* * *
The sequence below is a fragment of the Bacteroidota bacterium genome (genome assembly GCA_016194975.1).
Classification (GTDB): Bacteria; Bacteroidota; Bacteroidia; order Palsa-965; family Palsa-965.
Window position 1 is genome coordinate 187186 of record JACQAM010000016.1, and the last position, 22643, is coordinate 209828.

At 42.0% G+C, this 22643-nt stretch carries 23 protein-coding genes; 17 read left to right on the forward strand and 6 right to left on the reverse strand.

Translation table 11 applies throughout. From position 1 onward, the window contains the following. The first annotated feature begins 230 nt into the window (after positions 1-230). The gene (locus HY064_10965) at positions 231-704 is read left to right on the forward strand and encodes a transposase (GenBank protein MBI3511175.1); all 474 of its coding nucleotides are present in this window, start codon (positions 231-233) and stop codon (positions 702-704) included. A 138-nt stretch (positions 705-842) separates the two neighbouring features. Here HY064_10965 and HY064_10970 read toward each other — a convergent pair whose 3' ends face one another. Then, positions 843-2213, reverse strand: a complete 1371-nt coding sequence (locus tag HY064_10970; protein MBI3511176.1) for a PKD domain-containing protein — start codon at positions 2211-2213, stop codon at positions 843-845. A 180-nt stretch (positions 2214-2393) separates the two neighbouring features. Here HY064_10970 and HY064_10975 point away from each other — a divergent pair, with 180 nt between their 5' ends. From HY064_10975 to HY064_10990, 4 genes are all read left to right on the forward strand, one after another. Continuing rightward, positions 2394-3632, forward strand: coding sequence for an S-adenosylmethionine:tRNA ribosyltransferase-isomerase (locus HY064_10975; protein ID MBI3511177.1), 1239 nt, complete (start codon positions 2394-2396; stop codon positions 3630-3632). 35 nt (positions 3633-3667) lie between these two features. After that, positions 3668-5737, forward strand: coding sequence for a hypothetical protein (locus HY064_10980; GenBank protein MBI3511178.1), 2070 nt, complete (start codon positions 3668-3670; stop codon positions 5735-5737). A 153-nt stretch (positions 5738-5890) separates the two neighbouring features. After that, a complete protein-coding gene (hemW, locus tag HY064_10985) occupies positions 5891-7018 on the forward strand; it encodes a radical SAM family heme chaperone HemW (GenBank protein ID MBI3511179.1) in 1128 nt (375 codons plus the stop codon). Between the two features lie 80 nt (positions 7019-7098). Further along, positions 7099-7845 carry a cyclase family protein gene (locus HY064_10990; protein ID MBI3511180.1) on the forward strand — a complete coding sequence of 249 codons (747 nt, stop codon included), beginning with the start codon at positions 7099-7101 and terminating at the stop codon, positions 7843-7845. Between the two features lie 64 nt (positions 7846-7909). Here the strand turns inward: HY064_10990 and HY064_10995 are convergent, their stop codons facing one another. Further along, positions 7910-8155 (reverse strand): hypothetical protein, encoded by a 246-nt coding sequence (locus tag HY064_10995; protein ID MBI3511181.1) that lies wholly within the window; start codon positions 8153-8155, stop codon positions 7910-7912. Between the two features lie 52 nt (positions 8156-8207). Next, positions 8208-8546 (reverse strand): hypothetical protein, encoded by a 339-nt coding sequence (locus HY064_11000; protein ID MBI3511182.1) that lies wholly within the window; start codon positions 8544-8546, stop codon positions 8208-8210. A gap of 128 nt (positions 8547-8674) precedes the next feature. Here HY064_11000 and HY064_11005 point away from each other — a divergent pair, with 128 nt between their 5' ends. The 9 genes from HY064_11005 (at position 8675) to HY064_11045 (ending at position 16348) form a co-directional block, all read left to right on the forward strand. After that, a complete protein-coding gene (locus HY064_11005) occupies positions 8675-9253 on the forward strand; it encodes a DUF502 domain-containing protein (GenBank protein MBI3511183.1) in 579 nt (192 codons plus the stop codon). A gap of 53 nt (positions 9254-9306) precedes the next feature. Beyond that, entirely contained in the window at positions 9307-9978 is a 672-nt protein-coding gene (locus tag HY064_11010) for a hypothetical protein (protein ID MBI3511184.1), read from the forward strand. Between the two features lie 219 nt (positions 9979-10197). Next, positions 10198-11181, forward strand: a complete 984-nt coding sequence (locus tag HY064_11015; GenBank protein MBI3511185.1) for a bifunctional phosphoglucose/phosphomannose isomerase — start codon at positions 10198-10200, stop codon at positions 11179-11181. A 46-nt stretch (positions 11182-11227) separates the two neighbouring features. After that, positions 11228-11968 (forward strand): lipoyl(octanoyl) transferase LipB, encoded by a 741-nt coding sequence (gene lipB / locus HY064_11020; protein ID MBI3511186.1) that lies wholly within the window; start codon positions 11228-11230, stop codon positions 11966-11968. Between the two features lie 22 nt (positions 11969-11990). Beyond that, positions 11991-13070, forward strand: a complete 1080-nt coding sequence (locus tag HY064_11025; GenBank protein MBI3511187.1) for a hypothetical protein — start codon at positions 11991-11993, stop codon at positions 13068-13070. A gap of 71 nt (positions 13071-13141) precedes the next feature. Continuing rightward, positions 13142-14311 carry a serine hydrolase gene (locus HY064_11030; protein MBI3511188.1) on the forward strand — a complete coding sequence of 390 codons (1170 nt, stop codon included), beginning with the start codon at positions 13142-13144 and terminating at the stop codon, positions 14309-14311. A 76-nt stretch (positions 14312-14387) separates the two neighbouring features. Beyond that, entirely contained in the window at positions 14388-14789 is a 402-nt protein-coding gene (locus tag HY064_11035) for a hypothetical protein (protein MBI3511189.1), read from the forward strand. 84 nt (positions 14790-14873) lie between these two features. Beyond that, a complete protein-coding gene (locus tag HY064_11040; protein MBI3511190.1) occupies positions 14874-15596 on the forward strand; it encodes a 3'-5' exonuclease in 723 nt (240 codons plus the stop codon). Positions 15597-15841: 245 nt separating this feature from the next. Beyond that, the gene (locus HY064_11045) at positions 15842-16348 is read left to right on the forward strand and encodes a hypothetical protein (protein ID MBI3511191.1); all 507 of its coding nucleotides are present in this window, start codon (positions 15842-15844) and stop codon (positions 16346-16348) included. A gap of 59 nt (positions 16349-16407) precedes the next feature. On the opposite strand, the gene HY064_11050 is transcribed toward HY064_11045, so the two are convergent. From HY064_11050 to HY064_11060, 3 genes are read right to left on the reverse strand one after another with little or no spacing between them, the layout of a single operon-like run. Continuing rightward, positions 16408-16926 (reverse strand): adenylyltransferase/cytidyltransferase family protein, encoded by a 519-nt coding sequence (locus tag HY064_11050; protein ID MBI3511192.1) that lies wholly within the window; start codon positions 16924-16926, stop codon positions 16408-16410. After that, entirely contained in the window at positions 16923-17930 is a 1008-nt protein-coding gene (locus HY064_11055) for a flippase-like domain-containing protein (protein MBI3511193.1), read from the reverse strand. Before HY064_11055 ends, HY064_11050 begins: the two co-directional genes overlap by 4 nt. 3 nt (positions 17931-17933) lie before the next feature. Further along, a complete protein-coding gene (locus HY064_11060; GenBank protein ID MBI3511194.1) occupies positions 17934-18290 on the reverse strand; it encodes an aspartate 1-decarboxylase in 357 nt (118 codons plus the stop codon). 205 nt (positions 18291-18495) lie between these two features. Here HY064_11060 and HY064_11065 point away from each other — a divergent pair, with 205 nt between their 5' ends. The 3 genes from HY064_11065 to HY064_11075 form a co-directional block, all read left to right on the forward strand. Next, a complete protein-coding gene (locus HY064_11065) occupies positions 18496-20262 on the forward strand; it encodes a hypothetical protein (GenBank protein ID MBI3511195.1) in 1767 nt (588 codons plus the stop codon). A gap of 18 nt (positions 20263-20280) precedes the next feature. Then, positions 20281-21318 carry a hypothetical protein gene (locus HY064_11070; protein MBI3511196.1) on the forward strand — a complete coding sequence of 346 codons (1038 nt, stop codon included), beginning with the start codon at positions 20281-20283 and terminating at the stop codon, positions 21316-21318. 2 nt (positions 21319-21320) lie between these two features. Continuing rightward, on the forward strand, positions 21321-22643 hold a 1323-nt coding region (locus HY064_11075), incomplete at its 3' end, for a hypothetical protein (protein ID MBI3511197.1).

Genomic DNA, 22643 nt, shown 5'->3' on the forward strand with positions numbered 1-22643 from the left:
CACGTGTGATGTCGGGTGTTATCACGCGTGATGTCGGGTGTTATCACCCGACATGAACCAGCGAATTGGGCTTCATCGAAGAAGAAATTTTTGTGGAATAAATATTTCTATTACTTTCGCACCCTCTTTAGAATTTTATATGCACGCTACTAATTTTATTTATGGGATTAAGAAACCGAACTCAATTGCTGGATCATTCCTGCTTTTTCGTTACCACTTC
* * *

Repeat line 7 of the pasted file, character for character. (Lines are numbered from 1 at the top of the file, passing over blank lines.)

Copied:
CACGTGTGATGTCGGGTGTTATCACGCGTGATGTCGGGTGTTATCACCCGACATGAACCAGCGAATTGGGCTTCATCGAAGAAGAAATTTTTGTGGAATAAATATTTCTATTACTTTCGCACCCTCTTTAGAATTTTATATGCACGCTACTAATTTTATTTATGGGATTAAGAAACCGAACTCAATTGCTGGATCATTCCTGCTTTTTCGTTACCACTTC